- Performing Mahjong in the 1920sWhite Women, Chinese Americans, and the Fear of Cultural Seduction
On the cover of Auction Bridge and Mah-Jongg Magazine’s 1924 September issue, a woman in gauzy faux-Chinese dress paints designs on a larger-than-life mahjong set.
Behind the delicate craftswoman and her embroidered slippers glows a golden Chinese dragon screen, at once alluring and ominous. The woman, however, is not portrayed as racially Chinese, for the elegant tile-painter is clearly white. Exemplifying the massive American cultural output inspired by mahjong, the illustration highlights the performative possibilities the game opened in America, the fad’s ambiguous representations of China, and how the Chinese game and its accoutrements helped form a 1920s “Oriental” aesthetic. In this image as in the culture at large, mahjong represented far more than a commodity sold for mass consumption.
Mahjong, the Chinese game of skill played by four people with dominolike engraved “tiles,” swept the United States in the 1920s.1 It resonated with a specific historical moment in American life and generated an outpouring of commentary and representations. Hundreds of thousands of Americans purchased game sets, and middle- and leisure-class women enacted representations of Chinese civilization through dress and entertainment. Mahjong was quite obviously—even desirably—Chinese, in an era when Chinese bodies were alien, exotic, and sexualized. While white women used mahjong as a tool to experiment with new boundaries of respectable femininity, Chinese Americans leveraged mahjong’s popularity for economic opportunities and cultural authority. Negative racial stereotypes used by critics of the wildly popular foreign game not only targeted Chinese American mobility but also responded to changing gender norms for white Americans. Mahjong matrons symbolized social changes, including female independence and leisure, that destabilized traditional notions of white domesticity.
The mahjong craze that erupted in the early 1920s further symbolized key [End Page 32]
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elements of Americans’ heightened sense of the “modern”: America’s global strength abroad and its commercialized, cosmopolitan urban life at home.2 Americans discussed mahjong as a connection to the luxurious and powerful ancient Chinese court, brought into the light of modernity through American entrepreneurial intervention.3 Manufacturers and importers of the game capitalized on hand-carved Chinese images on natural materials to generate an impression of premodern cultural authenticity. Mahjong in fact was a modern game: it evolved in the mid- and late 1800s in and around Shanghai, spreading by World War I to other major urban centers in China.4 A number of individuals, most famously a Standard Oil representative named Joseph Park Babcock, successfully brought mahjong to the United States via California in 1922.5 By 1924 mahjong sets were the sixth largest export to the United States from Shanghai, China’s largest port.6 Americans had long followed Europe’s lead in importing specific Chinese goods as markers of refinement. In this instance, however, American consumers led the way for a smaller-scale European mahjong craze as the United States became more directly engaged with East Asia after World War I.7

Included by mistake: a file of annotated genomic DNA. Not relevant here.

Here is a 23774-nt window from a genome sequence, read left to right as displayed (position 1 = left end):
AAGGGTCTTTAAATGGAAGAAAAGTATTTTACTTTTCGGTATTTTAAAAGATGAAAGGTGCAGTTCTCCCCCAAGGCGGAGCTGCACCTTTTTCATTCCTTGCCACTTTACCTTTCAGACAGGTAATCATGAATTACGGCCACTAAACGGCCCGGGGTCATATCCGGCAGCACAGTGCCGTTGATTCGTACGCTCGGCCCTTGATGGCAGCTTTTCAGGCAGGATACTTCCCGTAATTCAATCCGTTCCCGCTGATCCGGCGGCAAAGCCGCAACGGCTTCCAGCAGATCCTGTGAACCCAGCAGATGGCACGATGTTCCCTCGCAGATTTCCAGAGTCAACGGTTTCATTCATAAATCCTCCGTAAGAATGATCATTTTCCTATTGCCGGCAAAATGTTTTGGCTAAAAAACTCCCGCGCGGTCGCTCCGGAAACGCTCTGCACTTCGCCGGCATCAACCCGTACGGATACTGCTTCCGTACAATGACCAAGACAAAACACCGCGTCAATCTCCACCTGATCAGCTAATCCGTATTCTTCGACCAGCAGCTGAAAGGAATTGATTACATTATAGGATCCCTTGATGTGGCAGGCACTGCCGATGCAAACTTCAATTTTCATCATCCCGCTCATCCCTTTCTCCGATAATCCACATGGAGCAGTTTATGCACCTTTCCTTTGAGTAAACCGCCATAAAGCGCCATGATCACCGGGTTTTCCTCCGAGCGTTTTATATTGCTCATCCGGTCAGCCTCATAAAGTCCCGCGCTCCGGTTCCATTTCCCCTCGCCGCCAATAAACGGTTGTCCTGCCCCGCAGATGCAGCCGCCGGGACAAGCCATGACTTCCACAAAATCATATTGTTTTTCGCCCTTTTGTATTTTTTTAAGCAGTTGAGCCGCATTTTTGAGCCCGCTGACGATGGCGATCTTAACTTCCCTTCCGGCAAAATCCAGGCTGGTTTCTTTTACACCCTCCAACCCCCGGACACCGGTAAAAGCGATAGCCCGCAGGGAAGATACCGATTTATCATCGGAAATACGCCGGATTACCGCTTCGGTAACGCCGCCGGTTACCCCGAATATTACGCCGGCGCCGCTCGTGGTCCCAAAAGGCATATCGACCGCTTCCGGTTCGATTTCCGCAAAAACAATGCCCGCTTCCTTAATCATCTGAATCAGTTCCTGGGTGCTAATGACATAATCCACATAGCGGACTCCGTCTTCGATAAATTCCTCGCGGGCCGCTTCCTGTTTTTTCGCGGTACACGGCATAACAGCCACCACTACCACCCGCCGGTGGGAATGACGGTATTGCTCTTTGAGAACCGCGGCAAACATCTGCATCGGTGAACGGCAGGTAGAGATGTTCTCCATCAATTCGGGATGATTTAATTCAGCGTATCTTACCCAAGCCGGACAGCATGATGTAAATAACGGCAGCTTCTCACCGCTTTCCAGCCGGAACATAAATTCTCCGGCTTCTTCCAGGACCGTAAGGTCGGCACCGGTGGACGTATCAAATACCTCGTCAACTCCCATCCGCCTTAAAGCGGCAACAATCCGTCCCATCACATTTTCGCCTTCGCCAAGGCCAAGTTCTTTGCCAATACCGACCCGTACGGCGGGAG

The game’s wild popularity coincided with challenges to traditional white domesticity as more women gained economic opportunities and participated in urban forms of leisure such as boundary-crossing jazz dances and voyeuristic tourism to Chinatowns.8 Popular culture was overtly sexual in new ways: films celebrated “sex appeal,” as did the booming cosmetics and fashion industries, while popularized Freudian psychology valorized heterosexual sex.9 Dressing up in exotic Chinese costumes to play mahjong provided white women—matrons as well as “modern girls”—a racial mask to help make new forms of public sexuality respectable.10
Orientalist consumerism was not unidirectional, however. By looking only at how the West viewed the East, examinations of white...